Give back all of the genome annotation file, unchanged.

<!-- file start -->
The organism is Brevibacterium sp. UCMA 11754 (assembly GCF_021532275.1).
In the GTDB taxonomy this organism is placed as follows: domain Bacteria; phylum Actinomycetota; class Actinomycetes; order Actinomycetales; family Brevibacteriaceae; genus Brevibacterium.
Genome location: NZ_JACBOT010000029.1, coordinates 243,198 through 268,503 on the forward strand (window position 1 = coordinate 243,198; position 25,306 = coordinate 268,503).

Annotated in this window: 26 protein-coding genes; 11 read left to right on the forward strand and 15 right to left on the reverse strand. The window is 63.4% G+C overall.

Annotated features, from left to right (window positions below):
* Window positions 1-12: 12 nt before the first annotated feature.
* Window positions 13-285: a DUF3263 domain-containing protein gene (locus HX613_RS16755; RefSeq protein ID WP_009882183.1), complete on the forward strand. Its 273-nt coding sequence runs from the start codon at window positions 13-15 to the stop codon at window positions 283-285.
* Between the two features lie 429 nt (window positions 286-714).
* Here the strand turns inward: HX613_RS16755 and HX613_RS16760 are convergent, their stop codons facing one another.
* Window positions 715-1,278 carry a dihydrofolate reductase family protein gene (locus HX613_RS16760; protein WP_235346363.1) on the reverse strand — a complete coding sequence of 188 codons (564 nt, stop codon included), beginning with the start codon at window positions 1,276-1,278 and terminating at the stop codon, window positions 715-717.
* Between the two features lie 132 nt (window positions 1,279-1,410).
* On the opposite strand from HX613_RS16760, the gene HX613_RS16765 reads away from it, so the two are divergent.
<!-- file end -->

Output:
The organism is Brevibacterium sp. UCMA 11754 (assembly GCF_021532275.1).
In the GTDB taxonomy this organism is placed as follows: domain Bacteria; phylum Actinomycetota; class Actinomycetes; order Actinomycetales; family Brevibacteriaceae; genus Brevibacterium.
Genome location: NZ_JACBOT010000029.1, coordinates 243,198 through 268,503 on the forward strand (window position 1 = coordinate 243,198; position 25,306 = coordinate 268,503).

Annotated in this window: 26 protein-coding genes; 11 read left to right on the forward strand and 15 right to left on the reverse strand. The window is 63.4% G+C overall.

Annotated features, from left to right (window positions below):
* Window positions 1-12: 12 nt before the first annotated feature.
* Window positions 13-285: a DUF3263 domain-containing protein gene (locus HX613_RS16755; RefSeq protein ID WP_009882183.1), complete on the forward strand. Its 273-nt coding sequence runs from the start codon at window positions 13-15 to the stop codon at window positions 283-285.
* Between the two features lie 429 nt (window positions 286-714).
* Here the strand turns inward: HX613_RS16755 and HX613_RS16760 are convergent, their stop codons facing one another.
* Window positions 715-1,278 carry a dihydrofolate reductase family protein gene (locus HX613_RS16760; protein WP_235346363.1) on the reverse strand — a complete coding sequence of 188 codons (564 nt, stop codon included), beginning with the start codon at window positions 1,276-1,278 and terminating at the stop codon, window positions 715-717.
* Between the two features lie 132 nt (window positions 1,279-1,410).
* On the opposite strand from HX613_RS16760, the gene HX613_RS16765 reads away from it, so the two are divergent.